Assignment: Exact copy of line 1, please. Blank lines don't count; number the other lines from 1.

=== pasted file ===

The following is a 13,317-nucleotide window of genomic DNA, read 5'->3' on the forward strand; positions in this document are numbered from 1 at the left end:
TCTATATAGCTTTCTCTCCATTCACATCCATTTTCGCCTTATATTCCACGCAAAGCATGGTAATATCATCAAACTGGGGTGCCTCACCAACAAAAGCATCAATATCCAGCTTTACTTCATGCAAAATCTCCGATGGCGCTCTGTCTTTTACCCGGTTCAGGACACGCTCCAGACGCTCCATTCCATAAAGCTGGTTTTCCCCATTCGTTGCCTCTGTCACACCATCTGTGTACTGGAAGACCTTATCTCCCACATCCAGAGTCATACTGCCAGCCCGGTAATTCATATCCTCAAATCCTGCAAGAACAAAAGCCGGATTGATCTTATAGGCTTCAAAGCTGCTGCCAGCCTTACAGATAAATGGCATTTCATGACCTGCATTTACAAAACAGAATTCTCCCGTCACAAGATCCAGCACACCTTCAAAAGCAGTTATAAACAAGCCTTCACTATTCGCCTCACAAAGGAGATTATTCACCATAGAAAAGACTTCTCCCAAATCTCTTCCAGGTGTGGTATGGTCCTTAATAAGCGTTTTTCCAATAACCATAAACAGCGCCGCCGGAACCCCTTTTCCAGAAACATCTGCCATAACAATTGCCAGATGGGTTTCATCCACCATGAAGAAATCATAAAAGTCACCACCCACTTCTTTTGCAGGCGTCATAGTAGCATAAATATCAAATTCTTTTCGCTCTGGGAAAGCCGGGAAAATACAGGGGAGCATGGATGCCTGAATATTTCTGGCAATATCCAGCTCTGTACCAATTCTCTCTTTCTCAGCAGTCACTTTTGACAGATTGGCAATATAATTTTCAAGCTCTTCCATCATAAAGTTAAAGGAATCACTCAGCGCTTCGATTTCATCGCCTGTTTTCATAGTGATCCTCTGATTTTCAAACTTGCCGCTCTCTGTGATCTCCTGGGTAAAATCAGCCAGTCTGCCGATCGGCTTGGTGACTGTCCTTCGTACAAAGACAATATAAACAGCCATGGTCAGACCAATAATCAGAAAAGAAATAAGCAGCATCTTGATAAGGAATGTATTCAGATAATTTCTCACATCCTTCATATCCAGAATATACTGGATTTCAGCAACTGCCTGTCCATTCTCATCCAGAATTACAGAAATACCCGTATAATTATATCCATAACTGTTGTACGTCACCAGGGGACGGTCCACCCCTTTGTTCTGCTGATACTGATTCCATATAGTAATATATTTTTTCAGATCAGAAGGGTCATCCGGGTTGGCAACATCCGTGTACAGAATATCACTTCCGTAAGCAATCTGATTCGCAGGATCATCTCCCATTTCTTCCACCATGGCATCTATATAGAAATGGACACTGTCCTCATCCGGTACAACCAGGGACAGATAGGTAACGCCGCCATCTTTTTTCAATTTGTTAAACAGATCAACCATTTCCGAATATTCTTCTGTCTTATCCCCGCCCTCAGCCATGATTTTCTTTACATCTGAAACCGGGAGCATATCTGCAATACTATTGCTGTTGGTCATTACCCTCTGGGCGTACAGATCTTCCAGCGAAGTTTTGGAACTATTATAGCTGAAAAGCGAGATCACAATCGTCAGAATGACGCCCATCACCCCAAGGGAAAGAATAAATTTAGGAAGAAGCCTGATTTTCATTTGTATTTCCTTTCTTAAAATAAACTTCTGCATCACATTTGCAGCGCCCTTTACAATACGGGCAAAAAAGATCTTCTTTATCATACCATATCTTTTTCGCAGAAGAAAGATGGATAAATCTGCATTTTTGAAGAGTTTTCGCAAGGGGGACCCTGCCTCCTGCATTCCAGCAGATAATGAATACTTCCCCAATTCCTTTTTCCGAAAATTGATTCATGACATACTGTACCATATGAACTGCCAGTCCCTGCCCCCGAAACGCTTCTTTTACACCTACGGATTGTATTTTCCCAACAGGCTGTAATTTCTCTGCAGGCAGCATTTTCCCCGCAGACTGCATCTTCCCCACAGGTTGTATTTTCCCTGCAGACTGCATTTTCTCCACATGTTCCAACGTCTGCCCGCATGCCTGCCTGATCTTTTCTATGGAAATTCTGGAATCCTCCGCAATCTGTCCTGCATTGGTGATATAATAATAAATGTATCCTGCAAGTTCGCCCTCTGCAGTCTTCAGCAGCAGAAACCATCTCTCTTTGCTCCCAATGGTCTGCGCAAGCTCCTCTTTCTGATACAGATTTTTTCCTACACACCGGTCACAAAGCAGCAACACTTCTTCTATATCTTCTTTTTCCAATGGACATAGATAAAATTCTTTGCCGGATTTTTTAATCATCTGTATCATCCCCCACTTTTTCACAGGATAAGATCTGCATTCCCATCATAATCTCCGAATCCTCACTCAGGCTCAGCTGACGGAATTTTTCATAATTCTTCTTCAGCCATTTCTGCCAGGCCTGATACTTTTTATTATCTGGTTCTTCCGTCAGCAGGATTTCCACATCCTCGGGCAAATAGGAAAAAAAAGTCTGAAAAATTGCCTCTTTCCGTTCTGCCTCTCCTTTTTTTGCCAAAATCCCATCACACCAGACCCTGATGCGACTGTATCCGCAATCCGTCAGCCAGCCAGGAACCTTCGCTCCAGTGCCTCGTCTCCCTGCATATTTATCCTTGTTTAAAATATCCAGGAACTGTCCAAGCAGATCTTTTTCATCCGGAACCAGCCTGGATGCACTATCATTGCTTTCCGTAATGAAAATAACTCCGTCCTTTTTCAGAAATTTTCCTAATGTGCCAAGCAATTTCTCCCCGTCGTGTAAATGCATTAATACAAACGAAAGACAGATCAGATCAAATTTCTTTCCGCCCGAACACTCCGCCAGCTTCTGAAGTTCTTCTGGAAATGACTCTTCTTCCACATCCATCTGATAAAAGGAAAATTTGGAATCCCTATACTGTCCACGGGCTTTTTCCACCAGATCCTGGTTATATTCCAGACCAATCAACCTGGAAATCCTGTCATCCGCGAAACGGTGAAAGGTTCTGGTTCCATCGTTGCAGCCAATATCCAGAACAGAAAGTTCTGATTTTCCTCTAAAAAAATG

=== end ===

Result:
The following is a 13,317-nucleotide window of genomic DNA, read 5'->3' on the forward strand; positions in this document are numbered from 1 at the left end: